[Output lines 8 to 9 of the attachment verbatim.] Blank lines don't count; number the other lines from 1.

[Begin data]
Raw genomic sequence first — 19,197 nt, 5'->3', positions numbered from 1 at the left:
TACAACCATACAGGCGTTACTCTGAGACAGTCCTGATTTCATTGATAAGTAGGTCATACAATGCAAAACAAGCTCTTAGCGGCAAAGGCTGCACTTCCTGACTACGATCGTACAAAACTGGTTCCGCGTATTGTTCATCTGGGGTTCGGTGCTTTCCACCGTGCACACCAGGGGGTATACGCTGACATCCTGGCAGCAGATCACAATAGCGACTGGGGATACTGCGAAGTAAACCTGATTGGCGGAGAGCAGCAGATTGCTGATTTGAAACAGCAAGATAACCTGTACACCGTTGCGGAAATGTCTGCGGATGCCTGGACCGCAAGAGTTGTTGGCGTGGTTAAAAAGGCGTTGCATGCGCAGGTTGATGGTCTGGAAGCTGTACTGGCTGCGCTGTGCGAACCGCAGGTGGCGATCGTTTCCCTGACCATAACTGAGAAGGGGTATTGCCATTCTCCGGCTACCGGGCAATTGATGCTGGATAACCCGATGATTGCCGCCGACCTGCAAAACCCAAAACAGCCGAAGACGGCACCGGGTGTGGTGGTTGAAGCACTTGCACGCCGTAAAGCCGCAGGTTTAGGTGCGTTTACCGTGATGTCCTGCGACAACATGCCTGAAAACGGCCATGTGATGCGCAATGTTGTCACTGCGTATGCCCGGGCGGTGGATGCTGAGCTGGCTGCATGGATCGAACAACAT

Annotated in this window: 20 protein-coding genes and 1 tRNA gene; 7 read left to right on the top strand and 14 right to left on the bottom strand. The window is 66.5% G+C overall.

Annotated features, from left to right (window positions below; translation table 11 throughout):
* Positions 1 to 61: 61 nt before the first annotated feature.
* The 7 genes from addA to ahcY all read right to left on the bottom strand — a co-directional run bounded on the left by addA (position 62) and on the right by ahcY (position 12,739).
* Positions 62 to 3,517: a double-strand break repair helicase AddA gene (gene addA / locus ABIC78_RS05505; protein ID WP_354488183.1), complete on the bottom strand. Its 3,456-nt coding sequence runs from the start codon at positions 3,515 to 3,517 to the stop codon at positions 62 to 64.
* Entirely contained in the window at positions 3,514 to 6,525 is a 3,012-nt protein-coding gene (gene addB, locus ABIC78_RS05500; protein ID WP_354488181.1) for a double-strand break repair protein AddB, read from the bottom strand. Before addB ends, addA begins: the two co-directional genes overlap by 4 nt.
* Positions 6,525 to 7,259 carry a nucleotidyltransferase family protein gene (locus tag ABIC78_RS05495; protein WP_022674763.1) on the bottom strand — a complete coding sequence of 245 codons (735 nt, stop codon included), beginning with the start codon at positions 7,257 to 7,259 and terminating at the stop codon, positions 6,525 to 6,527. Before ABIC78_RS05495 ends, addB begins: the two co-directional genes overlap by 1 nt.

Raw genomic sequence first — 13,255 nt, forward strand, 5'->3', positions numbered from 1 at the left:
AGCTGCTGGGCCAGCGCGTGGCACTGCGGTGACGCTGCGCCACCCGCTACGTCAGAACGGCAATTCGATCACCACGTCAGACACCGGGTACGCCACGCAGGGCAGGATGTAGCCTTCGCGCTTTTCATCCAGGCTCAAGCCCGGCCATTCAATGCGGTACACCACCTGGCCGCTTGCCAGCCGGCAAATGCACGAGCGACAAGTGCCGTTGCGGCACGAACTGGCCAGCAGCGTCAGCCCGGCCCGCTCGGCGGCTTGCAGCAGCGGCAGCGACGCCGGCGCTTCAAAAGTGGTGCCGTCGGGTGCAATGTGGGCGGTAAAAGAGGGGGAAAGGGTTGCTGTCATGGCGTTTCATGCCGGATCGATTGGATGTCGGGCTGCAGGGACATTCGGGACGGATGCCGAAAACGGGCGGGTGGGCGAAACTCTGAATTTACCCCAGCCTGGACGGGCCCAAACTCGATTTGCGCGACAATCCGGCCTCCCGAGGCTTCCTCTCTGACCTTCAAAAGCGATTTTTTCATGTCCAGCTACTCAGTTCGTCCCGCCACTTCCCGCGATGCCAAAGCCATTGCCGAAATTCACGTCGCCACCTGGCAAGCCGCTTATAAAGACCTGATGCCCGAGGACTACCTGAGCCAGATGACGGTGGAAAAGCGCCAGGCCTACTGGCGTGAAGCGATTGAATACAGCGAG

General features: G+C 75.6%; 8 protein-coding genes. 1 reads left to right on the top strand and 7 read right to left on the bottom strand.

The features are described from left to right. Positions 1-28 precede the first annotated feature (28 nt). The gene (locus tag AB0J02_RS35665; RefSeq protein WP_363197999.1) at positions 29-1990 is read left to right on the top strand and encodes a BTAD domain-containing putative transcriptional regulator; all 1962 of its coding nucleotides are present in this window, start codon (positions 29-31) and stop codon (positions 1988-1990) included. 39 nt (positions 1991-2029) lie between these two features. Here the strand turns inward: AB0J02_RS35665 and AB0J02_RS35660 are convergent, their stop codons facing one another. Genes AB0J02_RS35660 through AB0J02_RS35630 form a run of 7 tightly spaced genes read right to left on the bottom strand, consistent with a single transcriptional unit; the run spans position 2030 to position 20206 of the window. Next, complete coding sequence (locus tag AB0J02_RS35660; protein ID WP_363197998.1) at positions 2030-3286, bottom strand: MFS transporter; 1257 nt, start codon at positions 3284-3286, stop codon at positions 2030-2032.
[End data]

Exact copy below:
* Entirely contained in the window at positions 3,514 to 6,525 is a 3,012-nt protein-coding gene (gene addB, locus ABIC78_RS05500; protein ID WP_354488181.1) for a double-strand break repair protein AddB, read from the bottom strand. Before addB ends, addA begins: the two co-directional genes overlap by 4 nt.
* Positions 6,525 to 7,259 carry a nucleotidyltransferase family protein gene (locus tag ABIC78_RS05495; protein WP_022674763.1) on the bottom strand — a complete coding sequence of 245 codons (735 nt, stop codon included), beginning with the start codon at positions 7,257 to 7,259 and terminating at the stop codon, positions 6,525 to 6,527. Before ABIC78_RS05495 ends, addB begins: the two co-directional genes overlap by 1 nt.